Brands kicking ass at marketing right now
When I was a kid, I always paid attention to the commercials. What made them funny? What if I remembered the spot but not the brand? Was that still a good use of their money?
These are kind of odd questions for a 12-year-old to be thinking about, but that was me. Eventually, I grew up and started doing this stuff (communications / advertising / marketing) for a living.
In that time, I’ve never stopped ogling at well-done campaigns, particularly because now I think about how I can apply their awesomeness to my own work.
These are my favorites from 2016.
(And for the record, I think it’s a lot harder for enterprise brands to produce memorable campaigns compared to consumer brands, so kudos to you Slack and Twilio. You’re killing it.)
Lyft — Friends with Transit
Lyft’s Friends With Transit campaign might just be my favorite of all time. (Sorry 1984). It nailed “right message, right place, right time” with the added benefits of a slick design, witty headlines, and (my favorite) puns.
Lyft was targeting city dwellers who usually take the bus or other forms of public transportation. The ads spoke directly to a pain point the target customer was experiencing AT THAT MOMENT. Damn, I wish this bus would take me right to my apartment. And, I wish I didn’t have to wait here for it. Plus, the design—an inspired and magical transit map of the future—offered a striking, visual element to drive (get it? 😉) the point home.
The campaign was also hyperlocal. “AFTER BARTY” is an inside joke with San Franciscans and their sad, often abandoned East Bay-dweller friends. BART (Bay Area Rapid Transit) stops running at midnight (#srsly?), rendering folks who live in the East Bay our own modern-day Cinderellas. However, if they take Lyft, they can go to the after party after BARTy shuts down and still get home. 🎉
Slack — Waging war on meetings. Upholding productivity.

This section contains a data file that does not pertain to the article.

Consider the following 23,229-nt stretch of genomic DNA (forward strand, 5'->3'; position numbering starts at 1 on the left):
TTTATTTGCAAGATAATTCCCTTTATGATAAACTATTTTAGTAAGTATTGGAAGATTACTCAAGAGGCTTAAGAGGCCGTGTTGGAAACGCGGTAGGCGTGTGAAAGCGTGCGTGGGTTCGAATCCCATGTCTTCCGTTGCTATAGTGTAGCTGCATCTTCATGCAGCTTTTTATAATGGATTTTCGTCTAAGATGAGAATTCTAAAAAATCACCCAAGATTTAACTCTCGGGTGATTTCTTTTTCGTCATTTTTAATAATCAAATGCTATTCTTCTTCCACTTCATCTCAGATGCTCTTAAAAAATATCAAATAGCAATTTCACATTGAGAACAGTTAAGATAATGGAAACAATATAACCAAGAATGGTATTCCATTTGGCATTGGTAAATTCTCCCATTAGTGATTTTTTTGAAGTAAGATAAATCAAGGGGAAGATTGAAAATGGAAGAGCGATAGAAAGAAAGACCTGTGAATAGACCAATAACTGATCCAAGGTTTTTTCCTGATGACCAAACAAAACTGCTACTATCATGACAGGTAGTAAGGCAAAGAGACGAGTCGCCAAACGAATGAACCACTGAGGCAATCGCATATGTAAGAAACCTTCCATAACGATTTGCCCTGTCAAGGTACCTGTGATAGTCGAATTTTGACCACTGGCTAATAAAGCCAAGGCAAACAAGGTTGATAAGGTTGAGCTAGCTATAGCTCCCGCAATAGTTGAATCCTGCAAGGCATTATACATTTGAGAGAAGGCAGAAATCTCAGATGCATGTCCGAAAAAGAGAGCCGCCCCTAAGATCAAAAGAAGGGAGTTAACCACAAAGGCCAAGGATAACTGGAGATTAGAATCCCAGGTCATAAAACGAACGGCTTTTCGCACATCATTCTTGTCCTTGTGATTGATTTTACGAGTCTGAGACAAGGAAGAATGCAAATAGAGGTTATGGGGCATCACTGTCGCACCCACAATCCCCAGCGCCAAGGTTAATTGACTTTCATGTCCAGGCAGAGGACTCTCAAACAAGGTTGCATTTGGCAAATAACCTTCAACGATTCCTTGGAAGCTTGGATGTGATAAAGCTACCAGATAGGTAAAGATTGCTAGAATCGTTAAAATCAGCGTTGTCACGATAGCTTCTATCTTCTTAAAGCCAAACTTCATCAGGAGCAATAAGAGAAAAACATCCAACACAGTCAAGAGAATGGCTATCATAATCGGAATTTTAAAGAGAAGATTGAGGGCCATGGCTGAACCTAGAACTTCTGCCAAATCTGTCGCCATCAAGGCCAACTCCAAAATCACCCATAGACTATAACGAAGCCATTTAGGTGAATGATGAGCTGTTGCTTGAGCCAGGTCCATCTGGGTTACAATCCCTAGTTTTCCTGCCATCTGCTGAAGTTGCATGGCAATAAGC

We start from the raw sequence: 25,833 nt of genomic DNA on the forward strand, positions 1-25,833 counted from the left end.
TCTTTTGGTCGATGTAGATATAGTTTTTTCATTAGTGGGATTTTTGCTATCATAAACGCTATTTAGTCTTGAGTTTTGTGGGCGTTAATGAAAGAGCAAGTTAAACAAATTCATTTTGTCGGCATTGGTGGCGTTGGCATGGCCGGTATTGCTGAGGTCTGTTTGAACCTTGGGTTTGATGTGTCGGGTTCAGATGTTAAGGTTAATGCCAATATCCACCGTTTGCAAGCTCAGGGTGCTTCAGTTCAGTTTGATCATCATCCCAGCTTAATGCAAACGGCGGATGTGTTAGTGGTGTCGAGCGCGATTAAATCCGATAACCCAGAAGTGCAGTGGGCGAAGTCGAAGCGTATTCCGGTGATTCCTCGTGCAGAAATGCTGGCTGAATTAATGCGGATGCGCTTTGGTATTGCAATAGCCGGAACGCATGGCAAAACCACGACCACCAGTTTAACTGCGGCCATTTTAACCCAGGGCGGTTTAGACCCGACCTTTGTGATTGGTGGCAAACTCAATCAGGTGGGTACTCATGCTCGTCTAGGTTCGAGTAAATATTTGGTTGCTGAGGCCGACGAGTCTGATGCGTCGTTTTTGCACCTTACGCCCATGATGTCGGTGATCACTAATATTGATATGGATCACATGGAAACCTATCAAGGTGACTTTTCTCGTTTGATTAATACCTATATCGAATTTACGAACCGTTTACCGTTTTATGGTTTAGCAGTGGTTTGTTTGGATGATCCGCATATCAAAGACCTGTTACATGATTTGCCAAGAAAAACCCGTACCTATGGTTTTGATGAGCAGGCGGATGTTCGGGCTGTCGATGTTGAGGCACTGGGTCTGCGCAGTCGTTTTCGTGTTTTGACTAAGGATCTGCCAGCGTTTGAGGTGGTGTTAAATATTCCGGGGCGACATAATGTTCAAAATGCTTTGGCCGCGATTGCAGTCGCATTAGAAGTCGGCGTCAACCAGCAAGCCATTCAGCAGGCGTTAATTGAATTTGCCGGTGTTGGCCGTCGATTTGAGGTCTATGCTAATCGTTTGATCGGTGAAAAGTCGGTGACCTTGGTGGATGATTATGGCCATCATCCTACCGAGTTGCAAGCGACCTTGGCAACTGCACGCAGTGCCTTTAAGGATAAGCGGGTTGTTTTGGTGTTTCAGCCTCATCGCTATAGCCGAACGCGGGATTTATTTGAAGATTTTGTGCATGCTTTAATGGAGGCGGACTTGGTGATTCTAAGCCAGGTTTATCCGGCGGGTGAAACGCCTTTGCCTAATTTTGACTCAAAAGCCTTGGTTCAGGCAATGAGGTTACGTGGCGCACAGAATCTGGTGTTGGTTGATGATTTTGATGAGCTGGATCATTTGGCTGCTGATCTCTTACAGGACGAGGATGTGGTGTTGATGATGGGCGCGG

First off, Slack is so cool we often forget it’s an enterprise company. That’s impressive. It’s a company that, in my humble opinion, shows the incredible power of good design. Many companies do or did what Slack essentially does. None have reached peak Slack hype cycle.
And while I might be in the process of breaking up with Slack myself, I’m still impressed with their marketing efforts. Exhibit A: this ad campaign. The first time I saw it I was browsing the news and clicked-through on their sidebar display ad. I’m guessing they were retargeting me.
Now, let me take a moment to say it’s REALLY hard to get anyone to give a shit about your display ad. Seriously. Those bad boys only get 0.06% click through rate on average.🙅 But when you see a pony on a rainbow talking about how much you hate meetings, it’s kind of hard to look away. (These also appeared in magazines and airports.)
When you click through on the digital ads, you are taken to this crazy compelling landing page including customer testimonials (social proof) plus data (more “trustworthy” proof) that don’t just continue the message started in the ad, but back it up. This is marketing 101 executed beautifully.
Also noteworthy: Slack makes communicating with colleagues fun (though occasionally overwhelming), like chatting with friends, and I think this is a huge secret to their success. From their ads to their 🙌 worthy Twitter feed, they talk to people like people, and that comes through consistently.